During the years after, the buildings on the grounds of Longview were demolished.  A new building, ( which itself has now also been demolished) housed the Millcreek Psychiatric Hospital for Children. It was a supposed to be a short term residential facility for acute care of mentally ill children.  Adults were housed at the Pauline Warfield Lewis Center on Seymour Avenue.

Both facilities are long gone.  The area along Paddock Rd. and Seymour is now an industrial park. 
The picture is from Google.
 

 


09/17/20 04:03 PM #5048    

 

Steven Levinson

Ann, your hairraising and infuriating account of Lucky Lawson is a perfect illustration of why the push to deinstitutionalize so-called mentally ill persons who posed no harm to themselves, much less to others, was such a big deal in the 70s.  I find it ironic in the extreme that the pendulum has now fully shifted, the current lament being that foisting the mentally ill on the criminal justice system is unjust and inefficient.  Society is on the horns of a real dilemma; approaches to "mental health" are much more sophistocated now than they were back then, and prisons are a gawdawful mess.  But the libertarian in me still has problems with the matter of forcing instutuionalization on folks who may be a pain in the butt, but pose no harm to others.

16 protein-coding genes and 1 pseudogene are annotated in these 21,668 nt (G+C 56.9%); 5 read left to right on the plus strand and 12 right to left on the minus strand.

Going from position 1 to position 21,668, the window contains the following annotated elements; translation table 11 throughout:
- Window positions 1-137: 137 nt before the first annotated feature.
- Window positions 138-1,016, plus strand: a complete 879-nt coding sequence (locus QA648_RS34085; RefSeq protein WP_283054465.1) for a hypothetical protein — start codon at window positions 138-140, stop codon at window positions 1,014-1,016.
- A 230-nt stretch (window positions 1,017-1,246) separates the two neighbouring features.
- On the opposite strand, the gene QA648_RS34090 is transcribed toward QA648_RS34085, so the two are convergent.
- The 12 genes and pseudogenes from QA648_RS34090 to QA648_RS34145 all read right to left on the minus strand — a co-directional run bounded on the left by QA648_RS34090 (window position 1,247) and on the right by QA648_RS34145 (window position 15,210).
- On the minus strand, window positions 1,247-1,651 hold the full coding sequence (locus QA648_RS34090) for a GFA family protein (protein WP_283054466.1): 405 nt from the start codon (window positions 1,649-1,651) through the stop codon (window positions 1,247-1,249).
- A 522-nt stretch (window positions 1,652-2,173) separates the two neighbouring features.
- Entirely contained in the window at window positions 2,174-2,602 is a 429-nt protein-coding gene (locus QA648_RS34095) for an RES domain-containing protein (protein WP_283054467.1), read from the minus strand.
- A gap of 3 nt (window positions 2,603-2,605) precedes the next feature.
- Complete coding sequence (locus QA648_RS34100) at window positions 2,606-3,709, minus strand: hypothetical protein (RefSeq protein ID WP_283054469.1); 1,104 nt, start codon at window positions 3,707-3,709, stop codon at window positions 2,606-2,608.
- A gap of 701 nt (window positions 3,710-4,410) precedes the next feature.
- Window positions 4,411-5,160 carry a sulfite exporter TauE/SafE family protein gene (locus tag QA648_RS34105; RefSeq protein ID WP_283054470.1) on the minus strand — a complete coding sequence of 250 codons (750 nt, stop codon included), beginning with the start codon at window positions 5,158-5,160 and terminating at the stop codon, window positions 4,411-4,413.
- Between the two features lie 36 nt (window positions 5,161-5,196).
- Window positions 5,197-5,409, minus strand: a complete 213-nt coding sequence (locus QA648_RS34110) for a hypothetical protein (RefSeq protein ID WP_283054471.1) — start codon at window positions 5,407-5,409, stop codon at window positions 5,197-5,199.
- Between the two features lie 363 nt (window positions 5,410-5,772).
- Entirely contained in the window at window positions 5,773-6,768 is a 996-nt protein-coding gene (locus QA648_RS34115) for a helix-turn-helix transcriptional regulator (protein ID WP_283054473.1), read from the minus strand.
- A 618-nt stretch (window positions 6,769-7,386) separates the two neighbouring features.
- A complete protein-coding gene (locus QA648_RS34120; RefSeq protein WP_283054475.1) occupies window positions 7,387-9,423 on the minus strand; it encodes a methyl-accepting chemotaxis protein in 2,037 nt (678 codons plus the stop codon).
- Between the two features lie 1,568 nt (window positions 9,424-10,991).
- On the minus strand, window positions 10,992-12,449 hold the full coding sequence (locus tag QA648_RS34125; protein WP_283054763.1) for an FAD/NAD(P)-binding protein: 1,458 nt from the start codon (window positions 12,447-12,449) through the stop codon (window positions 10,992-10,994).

09/17/20 07:27 PM #5049    

 

Jerry Ochs

I am sorry to break the thread about our abysmal mental health systems, but I feel the need to post this.

I am certain that we all want the coming election to be fair and transparent.

If you would like to help, the following web sites tell you how to become a poll worker.